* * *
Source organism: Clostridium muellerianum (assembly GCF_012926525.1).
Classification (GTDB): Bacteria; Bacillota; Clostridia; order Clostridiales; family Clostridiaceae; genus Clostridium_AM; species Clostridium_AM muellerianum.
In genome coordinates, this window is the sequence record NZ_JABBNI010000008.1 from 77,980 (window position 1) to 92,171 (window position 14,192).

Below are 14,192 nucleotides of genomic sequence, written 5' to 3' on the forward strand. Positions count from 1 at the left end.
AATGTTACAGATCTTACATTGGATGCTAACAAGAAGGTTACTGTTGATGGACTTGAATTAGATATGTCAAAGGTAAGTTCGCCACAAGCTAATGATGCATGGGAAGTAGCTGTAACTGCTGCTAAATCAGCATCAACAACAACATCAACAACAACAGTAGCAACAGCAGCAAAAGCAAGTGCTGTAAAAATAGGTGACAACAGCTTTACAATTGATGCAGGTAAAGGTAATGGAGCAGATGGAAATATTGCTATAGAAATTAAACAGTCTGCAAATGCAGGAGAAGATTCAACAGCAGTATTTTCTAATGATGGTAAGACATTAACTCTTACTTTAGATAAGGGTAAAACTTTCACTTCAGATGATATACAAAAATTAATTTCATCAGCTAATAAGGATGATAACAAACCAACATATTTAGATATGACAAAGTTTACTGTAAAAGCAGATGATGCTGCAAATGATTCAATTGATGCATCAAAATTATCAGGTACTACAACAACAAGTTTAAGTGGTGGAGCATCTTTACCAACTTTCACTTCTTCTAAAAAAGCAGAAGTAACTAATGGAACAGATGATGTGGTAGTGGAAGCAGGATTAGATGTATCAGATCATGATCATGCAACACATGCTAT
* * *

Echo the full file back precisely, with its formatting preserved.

Source organism: Clostridium muellerianum (assembly GCF_012926525.1).
Classification (GTDB): Bacteria; Bacillota; Clostridia; order Clostridiales; family Clostridiaceae; genus Clostridium_AM; species Clostridium_AM muellerianum.
In genome coordinates, this window is the sequence record NZ_JABBNI010000008.1 from 77,980 (window position 1) to 92,171 (window position 14,192).

Below are 14,192 nucleotides of genomic sequence, written 5' to 3' on the forward strand. Positions count from 1 at the left end.
AATGTTACAGATCTTACATTGGATGCTAACAAGAAGGTTACTGTTGATGGACTTGAATTAGATATGTCAAAGGTAAGTTCGCCACAAGCTAATGATGCATGGGAAGTAGCTGTAACTGCTGCTAAATCAGCATCAACAACAACATCAACAACAACAGTAGCAACAGCAGCAAAAGCAAGTGCTGTAAAAATAGGTGACAACAGCTTTACAATTGATGCAGGTAAAGGTAATGGAGCAGATGGAAATATTGCTATAGAAATTAAACAGTCTGCAAATGCAGGAGAAGATTCAACAGCAGTATTTTCTAATGATGGTAAGACATTAACTCTTACTTTAGATAAGGGTAAAACTTTCACTTCAGATGATATACAAAAATTAATTTCATCAGCTAATAAGGATGATAACAAACCAACATATTTAGATATGACAAAGTTTACTGTAAAAGCAGATGATGCTGCAAATGATTCAATTGATGCATCAAAATTATCAGGTACTACAACAACAAGTTTAAGTGGTGGAGCATCTTTACCAACTTTCACTTCTTCTAAAAAAGCAGAAGTAACTAATGGAACAGATGATGTGGTAGTGGAAGCAGGATTAGATGTATCAGATCATGATCATGCAACACATGCTAT